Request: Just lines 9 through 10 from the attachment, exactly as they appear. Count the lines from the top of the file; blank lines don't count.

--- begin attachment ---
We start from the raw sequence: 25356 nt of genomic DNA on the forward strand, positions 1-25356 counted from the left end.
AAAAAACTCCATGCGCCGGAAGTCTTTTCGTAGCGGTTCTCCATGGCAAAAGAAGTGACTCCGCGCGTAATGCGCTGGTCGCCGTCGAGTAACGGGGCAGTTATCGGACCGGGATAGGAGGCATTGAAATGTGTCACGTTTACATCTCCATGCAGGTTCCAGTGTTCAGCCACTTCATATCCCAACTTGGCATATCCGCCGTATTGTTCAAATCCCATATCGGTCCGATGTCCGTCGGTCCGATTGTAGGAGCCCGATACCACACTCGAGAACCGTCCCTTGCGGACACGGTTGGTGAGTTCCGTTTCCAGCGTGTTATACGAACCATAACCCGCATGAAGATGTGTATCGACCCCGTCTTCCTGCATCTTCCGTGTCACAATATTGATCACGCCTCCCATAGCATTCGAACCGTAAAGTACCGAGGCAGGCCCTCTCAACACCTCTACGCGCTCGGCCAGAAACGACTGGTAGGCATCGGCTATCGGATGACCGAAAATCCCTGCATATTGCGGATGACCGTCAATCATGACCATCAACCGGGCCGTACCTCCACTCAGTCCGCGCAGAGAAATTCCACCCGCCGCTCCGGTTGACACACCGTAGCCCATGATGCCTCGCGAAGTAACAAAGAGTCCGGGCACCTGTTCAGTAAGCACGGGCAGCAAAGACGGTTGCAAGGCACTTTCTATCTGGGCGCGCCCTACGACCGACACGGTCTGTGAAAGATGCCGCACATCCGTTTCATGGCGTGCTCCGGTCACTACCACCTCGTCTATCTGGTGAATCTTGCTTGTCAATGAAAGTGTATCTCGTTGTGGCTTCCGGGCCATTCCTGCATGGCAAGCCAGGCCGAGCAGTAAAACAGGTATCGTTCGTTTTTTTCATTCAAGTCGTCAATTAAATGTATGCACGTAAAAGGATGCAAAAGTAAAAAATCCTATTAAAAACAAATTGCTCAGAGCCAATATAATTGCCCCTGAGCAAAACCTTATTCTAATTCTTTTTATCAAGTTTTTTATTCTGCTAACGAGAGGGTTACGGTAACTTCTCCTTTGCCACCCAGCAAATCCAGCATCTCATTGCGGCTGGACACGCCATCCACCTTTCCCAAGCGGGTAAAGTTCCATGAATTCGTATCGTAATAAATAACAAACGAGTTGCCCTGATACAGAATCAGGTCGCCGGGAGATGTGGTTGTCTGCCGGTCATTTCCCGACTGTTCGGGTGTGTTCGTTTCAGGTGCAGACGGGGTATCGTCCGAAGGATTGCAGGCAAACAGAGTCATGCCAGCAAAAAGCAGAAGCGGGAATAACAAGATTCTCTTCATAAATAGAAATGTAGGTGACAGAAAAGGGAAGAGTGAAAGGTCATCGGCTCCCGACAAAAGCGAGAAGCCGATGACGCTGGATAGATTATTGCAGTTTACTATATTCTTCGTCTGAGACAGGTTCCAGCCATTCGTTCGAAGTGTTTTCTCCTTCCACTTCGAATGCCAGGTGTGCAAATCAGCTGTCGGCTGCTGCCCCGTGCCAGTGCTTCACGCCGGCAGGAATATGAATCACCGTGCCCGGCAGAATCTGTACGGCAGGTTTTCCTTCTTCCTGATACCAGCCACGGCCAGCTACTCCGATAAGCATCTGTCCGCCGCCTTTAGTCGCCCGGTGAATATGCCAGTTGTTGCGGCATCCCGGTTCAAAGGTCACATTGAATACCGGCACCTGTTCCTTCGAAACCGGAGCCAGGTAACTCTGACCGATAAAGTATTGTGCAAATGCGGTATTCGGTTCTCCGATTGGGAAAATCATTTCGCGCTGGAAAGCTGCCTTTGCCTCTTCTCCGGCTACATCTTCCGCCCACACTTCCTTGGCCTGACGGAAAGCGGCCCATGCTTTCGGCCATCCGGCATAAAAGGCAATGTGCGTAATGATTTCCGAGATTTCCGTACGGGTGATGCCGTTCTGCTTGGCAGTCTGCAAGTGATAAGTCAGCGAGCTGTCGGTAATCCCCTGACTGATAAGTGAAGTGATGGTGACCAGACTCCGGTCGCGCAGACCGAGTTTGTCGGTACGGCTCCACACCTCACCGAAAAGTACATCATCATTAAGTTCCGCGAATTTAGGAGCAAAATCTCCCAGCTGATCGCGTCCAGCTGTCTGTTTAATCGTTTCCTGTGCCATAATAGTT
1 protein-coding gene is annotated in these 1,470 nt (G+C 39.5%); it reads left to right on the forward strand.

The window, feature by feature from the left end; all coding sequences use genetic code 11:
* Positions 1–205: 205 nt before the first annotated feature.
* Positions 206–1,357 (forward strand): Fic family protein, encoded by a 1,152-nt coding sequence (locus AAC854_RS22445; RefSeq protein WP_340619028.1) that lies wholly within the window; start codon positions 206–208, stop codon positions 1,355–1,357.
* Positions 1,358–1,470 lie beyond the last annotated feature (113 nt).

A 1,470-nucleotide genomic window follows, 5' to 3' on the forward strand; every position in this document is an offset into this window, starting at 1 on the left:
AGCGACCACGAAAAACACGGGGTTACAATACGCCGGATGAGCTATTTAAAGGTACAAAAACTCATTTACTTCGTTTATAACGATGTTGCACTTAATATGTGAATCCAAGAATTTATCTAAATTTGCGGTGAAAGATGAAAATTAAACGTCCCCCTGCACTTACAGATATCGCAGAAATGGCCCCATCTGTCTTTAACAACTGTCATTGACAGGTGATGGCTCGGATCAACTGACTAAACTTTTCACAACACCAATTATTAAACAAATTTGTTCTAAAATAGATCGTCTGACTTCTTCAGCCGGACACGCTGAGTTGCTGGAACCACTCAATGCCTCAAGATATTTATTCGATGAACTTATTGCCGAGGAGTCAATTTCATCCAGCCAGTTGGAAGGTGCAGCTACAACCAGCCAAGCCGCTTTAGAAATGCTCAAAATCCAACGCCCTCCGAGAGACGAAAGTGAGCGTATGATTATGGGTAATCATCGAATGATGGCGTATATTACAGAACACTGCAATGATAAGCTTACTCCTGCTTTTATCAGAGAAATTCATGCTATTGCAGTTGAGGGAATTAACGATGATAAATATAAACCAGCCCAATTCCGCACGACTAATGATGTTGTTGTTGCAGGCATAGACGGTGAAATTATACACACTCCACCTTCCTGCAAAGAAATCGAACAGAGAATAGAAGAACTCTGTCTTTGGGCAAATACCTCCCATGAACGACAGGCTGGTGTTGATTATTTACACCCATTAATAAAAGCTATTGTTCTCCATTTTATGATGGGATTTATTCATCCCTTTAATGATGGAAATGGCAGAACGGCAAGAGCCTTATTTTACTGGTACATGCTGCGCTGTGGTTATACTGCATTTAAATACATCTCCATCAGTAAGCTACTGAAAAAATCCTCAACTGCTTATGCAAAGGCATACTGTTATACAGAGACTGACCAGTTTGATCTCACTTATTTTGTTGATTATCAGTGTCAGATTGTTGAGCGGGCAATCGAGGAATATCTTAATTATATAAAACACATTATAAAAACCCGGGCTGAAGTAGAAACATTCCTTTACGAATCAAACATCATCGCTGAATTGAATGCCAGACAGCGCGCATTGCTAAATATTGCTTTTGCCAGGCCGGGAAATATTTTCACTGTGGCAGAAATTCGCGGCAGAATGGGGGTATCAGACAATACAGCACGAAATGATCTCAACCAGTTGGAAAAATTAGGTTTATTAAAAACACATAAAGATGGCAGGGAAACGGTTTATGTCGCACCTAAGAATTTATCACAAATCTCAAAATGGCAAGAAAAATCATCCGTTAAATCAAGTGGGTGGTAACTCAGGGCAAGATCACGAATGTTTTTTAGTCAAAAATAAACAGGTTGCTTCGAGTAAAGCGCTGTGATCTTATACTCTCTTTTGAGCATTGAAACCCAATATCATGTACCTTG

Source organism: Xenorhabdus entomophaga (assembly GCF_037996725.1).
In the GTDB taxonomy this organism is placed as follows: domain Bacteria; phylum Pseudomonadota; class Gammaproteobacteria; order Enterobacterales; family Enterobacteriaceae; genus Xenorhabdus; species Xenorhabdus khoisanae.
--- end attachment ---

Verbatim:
AGCGACCACGAAAAACACGGGGTTACAATACGCCGGATGAGCTATTTAAAGGTACAAAAACTCATTTACTTCGTTTATAACGATGTTGCACTTAATATGTGAATCCAAGAATTTATCTAAATTTGCGGTGAAAGATGAAAATTAAACGTCCCCCTGCACTTACAGATATCGCAGAAATGGCCCCATCTGTCTTTAACAACTGTCATTGACAGGTGATGGCTCGGATCAACTGACTAAACTTTTCACAACACCAATTATTAAACAAATTTGTTCTAAAATAGATCGTCTGACTTCTTCAGCCGGACACGCTGAGTTGCTGGAACCACTCAATGCCTCAAGATATTTATTCGATGAACTTATTGCCGAGGAGTCAATTTCATCCAGCCAGTTGGAAGGTGCAGCTACAACCAGCCAAGCCGCTTTAGAAATGCTCAAAATCCAACGCCCTCCGAGAGACGAAAGTGAGCGTATGATTATGGGTAATCATCGAATGATGGCGTATATTACAGAACACTGCAATGATAAGCTTACTCCTGCTTTTATCAGAGAAATTCATGCTATTGCAGTTGAGGGAATTAACGATGATAAATATAAACCAGCCCAATTCCGCACGACTAATGATGTTGTTGTTGCAGGCATAGACGGTGAAATTATACACACTCCACCTTCCTGCAAAGAAATCGAACAGAGAATAGAAGAACTCTGTCTTTGGGCAAATACCTCCCATGAACGACAGGCTGGTGTTGATTATTTACACCCATTAATAAAAGCTATTGTTCTCCATTTTATGATGGGATTTATTCATCCCTTTAATGATGGAAATGGCAGAACGGCAAGAGCCTTATTTTACTGGTACATGCTGCGCTGTGGTTATACTGCATTTAAATACATCTCCATCAGTAAGCTACTGAAAAAATCCTCAACTGCTTATGCAAAGGCATACTGTTATACAGAGACTGACCAGTTTGATCTCACTTATTTTGTTGATTATCAGTGTCAGATTGTTGAGCGGGCAATCGAGGAATATCTTAATTATATAAAACACATTATAAAAACCCGGGCTGAAGTAGAAACATTCCTTTACGAATCAAACATCATCGCTGAATTGAATGCCAGACAGCGCGCATTGCTAAATATTGCTTTTGCCAGGCCGGGAAATATTTTCACTGTGGCAGAAATTCGCGGCAGAATGGGGGTATCAGACAATACAGCACGAAATGATCTCAACCAGTTGGAAAAATTAGGTTTATTAAAAACACATAAAGATGGCAGGGAAACGGTTTATGTCGCACCTAAGAATTTATCACAAATCTCAAAATGGCAAGAAAAATCATCCGTTAAATCAAGTGGGTGGTAACTCAGGGCAAGATCACGAATGTTTTTTAGTCAAAAATAAACAGGTTGCTTCGAGTAAAGCGCTGTGATCTTATACTCTCTTTTGAGCATTGAAACCCAATATCATGTACCTTG

Source organism: Xenorhabdus entomophaga (assembly GCF_037996725.1).